The time has come. Tinsel is up, chestnuts are roasting, and Santa is preparing his “Naughty or Nice list”. However, in this time of tradition, should we be thinking of the new data protection laws? Is St Nick in breach of the GDPR?

Well, he might be. Having a list of all the boys and girls is not as simple as it used to be. Many schools have ended up in a pickle when parents asked for a class list to help their children write Christmas cards. It seems a pointless worry; kids know all their classmates already, but in terms of the GDPR, a school should not provide that personal data without consent. Not only would it breach the GDPR, but confirming a child attends a certain school could put that child’s safety at risk. Either way, if you’re asked for a list of names in a class, the answer will likely be no.

So, what about Santa? We know Santa has a list of every child in the world! In fact, as he sees when you are sleeping, and he knows when you’re awake, Santa is collecting personal data all the time. How do we know he’s holding our data responsibly? When he gives our wish lists to his elves, is he breaching our personal data?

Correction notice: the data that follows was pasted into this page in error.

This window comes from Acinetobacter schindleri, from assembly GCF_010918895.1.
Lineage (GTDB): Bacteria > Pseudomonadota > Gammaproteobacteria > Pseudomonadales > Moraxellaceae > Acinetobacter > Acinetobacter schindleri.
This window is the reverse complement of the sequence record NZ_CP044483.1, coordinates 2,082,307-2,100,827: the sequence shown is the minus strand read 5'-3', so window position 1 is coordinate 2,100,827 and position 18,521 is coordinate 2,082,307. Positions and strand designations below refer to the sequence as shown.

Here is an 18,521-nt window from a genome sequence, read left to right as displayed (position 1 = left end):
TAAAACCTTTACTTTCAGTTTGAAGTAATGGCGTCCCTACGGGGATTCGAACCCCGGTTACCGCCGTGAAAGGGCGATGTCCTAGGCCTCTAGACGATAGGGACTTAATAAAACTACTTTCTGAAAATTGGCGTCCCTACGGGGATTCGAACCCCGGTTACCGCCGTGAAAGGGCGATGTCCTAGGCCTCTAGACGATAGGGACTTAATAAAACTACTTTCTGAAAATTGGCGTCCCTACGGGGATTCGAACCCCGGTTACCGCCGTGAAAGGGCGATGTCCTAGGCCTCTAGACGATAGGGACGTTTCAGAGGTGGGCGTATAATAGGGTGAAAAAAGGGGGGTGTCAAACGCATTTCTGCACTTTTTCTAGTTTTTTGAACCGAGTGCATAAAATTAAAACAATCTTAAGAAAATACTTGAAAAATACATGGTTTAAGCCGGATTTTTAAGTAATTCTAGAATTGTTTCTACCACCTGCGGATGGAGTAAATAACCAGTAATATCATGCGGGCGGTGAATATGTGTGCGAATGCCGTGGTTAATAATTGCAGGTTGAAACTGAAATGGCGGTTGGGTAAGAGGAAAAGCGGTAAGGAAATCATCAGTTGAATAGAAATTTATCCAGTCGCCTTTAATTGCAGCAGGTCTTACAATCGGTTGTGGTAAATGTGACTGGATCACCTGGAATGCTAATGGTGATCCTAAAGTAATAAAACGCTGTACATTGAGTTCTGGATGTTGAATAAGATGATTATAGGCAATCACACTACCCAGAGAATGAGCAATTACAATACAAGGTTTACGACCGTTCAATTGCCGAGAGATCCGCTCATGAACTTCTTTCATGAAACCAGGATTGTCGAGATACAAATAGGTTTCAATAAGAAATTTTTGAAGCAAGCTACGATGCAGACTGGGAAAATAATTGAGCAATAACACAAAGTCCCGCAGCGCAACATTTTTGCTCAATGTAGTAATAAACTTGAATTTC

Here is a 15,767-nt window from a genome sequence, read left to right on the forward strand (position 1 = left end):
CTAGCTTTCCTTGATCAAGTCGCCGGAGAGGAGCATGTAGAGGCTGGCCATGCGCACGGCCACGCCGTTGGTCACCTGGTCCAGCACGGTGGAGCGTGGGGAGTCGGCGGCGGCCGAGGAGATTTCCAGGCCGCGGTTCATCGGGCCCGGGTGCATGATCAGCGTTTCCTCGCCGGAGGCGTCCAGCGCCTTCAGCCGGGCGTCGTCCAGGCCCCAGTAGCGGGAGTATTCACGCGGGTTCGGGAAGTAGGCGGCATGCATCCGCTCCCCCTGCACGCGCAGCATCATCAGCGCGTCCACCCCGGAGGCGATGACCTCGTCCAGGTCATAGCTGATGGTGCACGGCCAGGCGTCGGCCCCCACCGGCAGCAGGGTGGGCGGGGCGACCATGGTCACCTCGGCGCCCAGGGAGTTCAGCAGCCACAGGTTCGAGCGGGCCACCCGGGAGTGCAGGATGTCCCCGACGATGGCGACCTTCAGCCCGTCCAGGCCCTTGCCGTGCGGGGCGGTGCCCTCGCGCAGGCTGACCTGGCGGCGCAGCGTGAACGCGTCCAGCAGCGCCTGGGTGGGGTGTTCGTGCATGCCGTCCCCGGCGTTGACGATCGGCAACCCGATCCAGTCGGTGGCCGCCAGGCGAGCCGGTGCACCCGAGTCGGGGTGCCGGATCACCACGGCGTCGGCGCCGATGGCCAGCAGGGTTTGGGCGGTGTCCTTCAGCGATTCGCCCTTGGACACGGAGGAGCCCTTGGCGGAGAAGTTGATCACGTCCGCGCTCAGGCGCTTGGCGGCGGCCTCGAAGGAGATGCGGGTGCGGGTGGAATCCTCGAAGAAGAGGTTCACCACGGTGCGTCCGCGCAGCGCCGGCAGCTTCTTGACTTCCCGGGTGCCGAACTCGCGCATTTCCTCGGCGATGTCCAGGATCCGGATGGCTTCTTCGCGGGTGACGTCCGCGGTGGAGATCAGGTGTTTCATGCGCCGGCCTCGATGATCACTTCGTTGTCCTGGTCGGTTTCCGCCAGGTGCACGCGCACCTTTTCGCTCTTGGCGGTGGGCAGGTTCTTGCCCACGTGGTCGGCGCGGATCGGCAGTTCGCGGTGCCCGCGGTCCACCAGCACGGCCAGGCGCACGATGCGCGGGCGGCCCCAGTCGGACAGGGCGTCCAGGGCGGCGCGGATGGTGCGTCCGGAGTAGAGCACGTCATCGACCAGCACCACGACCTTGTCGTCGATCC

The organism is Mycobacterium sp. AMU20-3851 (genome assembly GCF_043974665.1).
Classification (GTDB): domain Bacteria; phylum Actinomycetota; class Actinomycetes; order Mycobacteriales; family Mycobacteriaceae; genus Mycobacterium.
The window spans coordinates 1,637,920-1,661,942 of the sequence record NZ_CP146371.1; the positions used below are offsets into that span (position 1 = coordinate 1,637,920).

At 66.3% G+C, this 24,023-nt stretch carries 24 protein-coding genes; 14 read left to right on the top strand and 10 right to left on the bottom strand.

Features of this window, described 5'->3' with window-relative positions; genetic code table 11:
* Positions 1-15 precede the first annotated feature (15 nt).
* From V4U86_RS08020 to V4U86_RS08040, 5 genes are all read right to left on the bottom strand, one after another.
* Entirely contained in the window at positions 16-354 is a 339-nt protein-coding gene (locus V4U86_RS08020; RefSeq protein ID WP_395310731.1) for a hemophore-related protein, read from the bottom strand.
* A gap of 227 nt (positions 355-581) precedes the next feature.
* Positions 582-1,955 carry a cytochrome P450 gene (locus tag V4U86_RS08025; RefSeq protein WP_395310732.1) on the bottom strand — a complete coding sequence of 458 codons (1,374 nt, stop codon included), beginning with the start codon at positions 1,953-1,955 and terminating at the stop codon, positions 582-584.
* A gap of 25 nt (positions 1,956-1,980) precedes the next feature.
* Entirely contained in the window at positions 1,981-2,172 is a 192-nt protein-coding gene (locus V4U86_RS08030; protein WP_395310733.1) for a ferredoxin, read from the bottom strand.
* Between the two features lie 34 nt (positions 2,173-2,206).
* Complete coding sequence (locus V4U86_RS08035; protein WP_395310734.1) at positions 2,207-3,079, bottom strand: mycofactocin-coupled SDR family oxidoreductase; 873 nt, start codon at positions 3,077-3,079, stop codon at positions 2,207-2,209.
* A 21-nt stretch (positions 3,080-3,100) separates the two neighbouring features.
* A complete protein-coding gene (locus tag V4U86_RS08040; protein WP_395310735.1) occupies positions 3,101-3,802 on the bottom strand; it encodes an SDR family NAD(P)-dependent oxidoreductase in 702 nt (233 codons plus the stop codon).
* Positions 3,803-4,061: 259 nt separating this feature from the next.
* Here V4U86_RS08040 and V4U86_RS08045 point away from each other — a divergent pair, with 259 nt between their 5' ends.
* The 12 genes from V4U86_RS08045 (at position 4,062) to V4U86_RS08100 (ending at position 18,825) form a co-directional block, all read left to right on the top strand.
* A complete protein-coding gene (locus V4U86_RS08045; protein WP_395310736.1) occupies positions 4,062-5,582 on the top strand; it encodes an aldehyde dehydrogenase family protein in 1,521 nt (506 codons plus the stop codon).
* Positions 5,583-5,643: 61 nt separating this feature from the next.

That really depends on whether Santa is in scope of the GDPR. If Santa is an individual, who provides presents out of the goodness of his heart, then he doesn’t need to worry about our new data protection laws. However, if he and his helpers are an organisation, compliance should be at the top of his to-do list. He really should ask permission from us all to judge our worthiness for more than a lump of coal.

Unless of course, Santa is a public body. If we signed Santa’s role into law, Santa could perform his task for the good of the people. Much like schools, Santa would need a Data Protection Officer, regardless of the number of elves in his employ.  While he could try to justify his surveillance as a public task, he’d still need to record his data mapping. In fact, along with your wishlist, you could send a Subject Access Request up to the North Pole.

As for his list of all the girls and boys – if our “naughty or nice” rating is processed automatically, he should have explicit consent to do so! Even if Santa makes  all the decisions himself, a list of the name and address of every child in the world sounds like a massive breach risk.


However, as with everything in the GDPR, pragmatism is key. Similar to education institutions, it’s important to find a compromise where compliance is met, and the organisation can still run. In terms of Christmas cards and class lists, you can encourage children to write their own lists. There’s nothing wrong with an individual looking around and writing down the names of the people in the room.

Where Santa is concerned, he appears to be an ageless and all-knowing creature with the ability to travel faster than light. We can probably trust him with our personal data. Although, if Santa is keen on staying compliant, keep an eye out for a privacy notice flying down the chimney soon.